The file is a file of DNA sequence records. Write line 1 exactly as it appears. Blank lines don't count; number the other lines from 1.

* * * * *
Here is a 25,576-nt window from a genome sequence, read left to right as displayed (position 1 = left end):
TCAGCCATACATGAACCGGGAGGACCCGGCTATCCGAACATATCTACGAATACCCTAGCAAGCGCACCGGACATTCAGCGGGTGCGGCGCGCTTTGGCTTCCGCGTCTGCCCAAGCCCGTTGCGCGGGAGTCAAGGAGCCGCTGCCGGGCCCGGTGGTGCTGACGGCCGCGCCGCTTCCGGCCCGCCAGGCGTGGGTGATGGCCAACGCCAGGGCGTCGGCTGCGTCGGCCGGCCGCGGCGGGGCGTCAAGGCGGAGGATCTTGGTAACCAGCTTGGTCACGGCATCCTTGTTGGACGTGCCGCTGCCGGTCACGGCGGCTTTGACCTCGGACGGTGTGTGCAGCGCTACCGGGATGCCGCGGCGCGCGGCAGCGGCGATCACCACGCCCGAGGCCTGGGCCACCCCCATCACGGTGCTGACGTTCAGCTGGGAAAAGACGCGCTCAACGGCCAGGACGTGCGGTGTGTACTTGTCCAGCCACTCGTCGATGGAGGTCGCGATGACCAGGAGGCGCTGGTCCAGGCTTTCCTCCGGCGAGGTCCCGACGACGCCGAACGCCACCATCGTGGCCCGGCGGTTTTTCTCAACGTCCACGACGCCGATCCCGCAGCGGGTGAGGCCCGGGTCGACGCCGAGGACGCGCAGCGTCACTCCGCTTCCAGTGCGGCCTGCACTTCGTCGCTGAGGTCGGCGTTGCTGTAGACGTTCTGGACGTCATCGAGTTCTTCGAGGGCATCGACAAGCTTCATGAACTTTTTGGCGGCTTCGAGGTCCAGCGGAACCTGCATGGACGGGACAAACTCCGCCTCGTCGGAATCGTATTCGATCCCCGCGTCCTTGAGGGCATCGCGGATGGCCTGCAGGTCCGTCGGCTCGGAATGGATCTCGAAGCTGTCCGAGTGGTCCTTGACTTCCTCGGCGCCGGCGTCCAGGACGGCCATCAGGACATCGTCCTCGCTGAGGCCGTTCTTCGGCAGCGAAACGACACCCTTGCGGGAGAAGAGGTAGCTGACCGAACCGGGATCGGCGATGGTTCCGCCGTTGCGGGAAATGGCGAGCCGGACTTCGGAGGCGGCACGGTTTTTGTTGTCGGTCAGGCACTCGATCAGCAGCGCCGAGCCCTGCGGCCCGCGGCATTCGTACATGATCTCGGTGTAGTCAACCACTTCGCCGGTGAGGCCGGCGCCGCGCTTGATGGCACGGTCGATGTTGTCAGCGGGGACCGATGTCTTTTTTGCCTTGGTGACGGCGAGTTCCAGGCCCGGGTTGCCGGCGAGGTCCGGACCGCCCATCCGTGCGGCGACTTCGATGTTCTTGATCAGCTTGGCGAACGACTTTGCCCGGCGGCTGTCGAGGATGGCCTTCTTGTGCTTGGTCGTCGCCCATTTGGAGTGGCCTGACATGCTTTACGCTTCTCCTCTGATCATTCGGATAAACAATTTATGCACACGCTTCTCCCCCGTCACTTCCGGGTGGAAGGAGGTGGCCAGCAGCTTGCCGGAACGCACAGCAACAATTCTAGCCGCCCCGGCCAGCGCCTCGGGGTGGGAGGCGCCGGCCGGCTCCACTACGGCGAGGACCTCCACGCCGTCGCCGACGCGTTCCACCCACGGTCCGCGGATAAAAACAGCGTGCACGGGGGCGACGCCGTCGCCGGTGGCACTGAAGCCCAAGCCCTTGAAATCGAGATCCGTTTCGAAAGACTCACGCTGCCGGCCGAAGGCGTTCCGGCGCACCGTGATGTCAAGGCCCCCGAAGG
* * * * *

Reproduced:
Here is a 25,576-nt window from a genome sequence, read left to right as displayed (position 1 = left end):